There is no truth left in Claire Fuller’s hopeless rural novel


Statue of Sarah-Yu Zeebroek

Fans of the English author Claire Fuller (55) know that the author loves secrets. This is how the plot of her debut unfolds Our endless days (2015) revolves around a mysterious family crisis that the daughter will only understand as a grown woman. IN Swimming lessons (2017, strangely not published in Dutch translation) an unhappy wife decides to disappear from the face of the earth, and her family discovers why only after twelve years. And in the psychological thriller Bitter Orange (2018) all the main characters seem to carry a secret with them. Also in troubled ground (shortlisted for the prestigious Women’s Prize for Fiction 2021) the lives of the protagonists are overshadowed by secrets.

The story begins with the sudden death of Dot Seeder, mother of 51-year-old twins Jeanie and Julius, who both still live at home. The hermit trio live in a dilapidated cottage in the isolated British countryside. They live off the produce from their vegetable garden and fruit trees and keep a few chickens. The house is cold and damp, the power has recently been cut off, the spring snow is seeping through the cracks. There is no car, central heating or TV; the outside world only reaches them via radio. Clothes come from the thrift store, Jeanie shares a bed with her mother. But despite the lack of money and education, the twins grew up in love, we infer from the sporadic flashbacks. There is a fireplace, a dog, a banjo and a piano.

The death of Dot – a death scene by Fuller so stunningly beautifully described that after reading it you will never be afraid of death again – throws brother and sister into the evil world in one fell swoop. Given no time to mourn, the twins are faced with sky-high funeral costs, bureaucracy and meddling with villagers. To make matters worse, Dot is in debt to the Rawsons, the wealthy landowners of the nearby manor. The children are stunned: as far as they know, there was ‘an agreement’ that after their father’s death – he worked on the land – the family could continue to live in the house for free.

It sets in motion the inevitable: the twins are kicked out, an event that not only disrupts their symbiotic relationship, but ultimately sheds a different light on their mother’s past.

Author Portrait - Claire Fuller Image © Adrian Harvey

Author Portrait – Claire FullerImage © Adrian Harvey

The reader must constantly remind himself that this story does not take place at the beginning of the last century, when the potato crops failed and half of Europe lived in abject poverty, so cruel, dark and hopeless is the setting in Unsettled ground. Instead, Claire Fuller portrays the poor in the 21st century, who are becoming more numerous due to growing inequality of opportunity in our society. It is a group that often cannot or hardly can read and write, who feel hopelessly lost in the modern world of online banking and mobile phones. People who just manage – until problems arise in the form of illness, divorce or death.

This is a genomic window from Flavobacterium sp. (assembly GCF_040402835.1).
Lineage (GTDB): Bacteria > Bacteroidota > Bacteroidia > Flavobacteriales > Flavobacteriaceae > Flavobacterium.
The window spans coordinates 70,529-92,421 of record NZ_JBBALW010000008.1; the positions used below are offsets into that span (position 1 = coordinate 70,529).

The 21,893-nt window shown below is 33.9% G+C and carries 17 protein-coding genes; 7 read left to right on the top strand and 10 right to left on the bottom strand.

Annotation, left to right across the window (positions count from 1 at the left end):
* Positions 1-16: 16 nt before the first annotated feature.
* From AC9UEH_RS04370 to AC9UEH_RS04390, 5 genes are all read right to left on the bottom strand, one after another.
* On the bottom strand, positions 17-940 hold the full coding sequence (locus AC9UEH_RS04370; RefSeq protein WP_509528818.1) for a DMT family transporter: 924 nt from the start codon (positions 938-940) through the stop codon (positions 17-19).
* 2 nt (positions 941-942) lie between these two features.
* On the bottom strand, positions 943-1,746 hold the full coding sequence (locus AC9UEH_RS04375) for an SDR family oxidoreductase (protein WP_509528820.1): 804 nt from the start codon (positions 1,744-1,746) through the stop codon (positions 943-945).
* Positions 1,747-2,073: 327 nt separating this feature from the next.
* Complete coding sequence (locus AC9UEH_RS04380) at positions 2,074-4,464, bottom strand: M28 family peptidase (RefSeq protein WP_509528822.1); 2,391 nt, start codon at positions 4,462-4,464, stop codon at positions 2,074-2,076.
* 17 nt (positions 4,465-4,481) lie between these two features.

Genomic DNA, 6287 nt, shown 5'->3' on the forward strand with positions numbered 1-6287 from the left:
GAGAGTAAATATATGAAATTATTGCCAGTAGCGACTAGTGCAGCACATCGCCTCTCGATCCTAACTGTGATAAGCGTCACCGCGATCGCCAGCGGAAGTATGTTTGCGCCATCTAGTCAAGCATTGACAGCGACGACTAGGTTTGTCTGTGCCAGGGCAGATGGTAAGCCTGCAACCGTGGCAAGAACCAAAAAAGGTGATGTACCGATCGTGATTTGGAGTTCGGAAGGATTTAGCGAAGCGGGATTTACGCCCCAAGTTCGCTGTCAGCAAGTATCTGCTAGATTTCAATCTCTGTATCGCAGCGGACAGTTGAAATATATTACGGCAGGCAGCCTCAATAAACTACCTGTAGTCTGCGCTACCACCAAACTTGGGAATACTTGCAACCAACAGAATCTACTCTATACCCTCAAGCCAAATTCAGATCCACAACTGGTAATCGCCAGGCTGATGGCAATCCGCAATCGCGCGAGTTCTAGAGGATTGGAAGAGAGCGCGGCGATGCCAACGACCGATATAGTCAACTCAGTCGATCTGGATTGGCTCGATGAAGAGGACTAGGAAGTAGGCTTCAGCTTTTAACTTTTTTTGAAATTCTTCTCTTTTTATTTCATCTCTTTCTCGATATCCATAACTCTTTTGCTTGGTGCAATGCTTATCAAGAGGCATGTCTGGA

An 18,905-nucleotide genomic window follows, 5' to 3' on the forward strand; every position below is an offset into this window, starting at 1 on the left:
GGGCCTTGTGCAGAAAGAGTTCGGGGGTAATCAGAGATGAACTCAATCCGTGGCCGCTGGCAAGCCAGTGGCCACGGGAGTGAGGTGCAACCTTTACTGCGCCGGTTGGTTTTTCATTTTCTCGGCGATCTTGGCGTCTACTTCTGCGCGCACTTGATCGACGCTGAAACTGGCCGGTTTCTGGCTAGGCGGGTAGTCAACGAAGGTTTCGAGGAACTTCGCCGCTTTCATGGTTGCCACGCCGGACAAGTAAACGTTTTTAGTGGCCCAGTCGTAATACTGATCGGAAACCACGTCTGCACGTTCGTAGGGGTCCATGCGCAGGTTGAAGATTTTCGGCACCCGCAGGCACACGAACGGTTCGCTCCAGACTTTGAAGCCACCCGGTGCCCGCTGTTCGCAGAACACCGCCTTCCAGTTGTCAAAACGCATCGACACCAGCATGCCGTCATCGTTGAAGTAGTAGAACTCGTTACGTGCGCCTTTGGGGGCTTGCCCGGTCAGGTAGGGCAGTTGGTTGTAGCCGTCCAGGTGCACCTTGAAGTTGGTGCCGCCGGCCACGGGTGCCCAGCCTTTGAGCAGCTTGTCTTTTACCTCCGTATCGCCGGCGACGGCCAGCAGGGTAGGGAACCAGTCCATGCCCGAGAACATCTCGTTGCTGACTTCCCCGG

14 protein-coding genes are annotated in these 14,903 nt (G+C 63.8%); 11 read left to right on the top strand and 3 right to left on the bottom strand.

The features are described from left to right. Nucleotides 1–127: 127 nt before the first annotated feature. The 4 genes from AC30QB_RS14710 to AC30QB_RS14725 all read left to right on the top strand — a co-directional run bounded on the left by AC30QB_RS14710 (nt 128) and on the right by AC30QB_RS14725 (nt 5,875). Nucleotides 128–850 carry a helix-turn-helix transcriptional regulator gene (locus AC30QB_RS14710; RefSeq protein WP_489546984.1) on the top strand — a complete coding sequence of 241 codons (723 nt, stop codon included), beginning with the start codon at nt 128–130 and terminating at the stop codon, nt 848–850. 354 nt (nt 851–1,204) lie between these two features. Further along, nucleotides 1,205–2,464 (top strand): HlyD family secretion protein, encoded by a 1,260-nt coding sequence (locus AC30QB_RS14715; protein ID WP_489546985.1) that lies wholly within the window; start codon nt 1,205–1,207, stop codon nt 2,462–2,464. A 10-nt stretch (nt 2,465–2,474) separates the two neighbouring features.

The daily struggle that the brother and sister have or rather go through after the brutal eviction is painful to feel. When Julius discovers an abandoned caravan in the forest, they move into it. Jeanie tries “not to think about what it will be like in the winter: without heating, with the outside latrine, the mud, the wet.” And when it gets too dangerous there, she sleeps in the urine-smelling public toilet in the village. During the day, she hides her sleeping bag and underwear behind the house in a plastic bag in the hope that the things will not be stolen. At the hospital, where Julius ends up at the right time, she swallows the remains of cold fries that people leave on their trays. She smells herself.

But the most poignant thing is that little by little it becomes clear that Dot was not who they thought she was. And even if it ends troubled ground in a sense on a hopeful note, what lingers is the haunting message that ‘our story’ depends largely on what we are told, or on what we tell ourselves. Fuller expresses this unsettling sentiment in the passage where a minor character reminisces about his mother: “All I remember of her is playing the piano,” he says. ‘Brown lace-up shoes on brass pedals. She died when I was 4. (…) When I spoke to my aunt recently, she said that my mother had never played the piano. We never even had one. It was my aunt I remembered.’

And so in the end nothing is what it seems, we are not ourselves as we thought we were. Claire Fuller is in troubled ground the plot on which the summer house stands is skilfully turned up. She leaves us with a vague feeling because, as Jeanie herself sighs, “It’s hard to rewrite your own history.”

Claire Fuller: troubled ground. Translated from English by Mieke Prins. Publisher Mosaik; 320 pages; €22.99.

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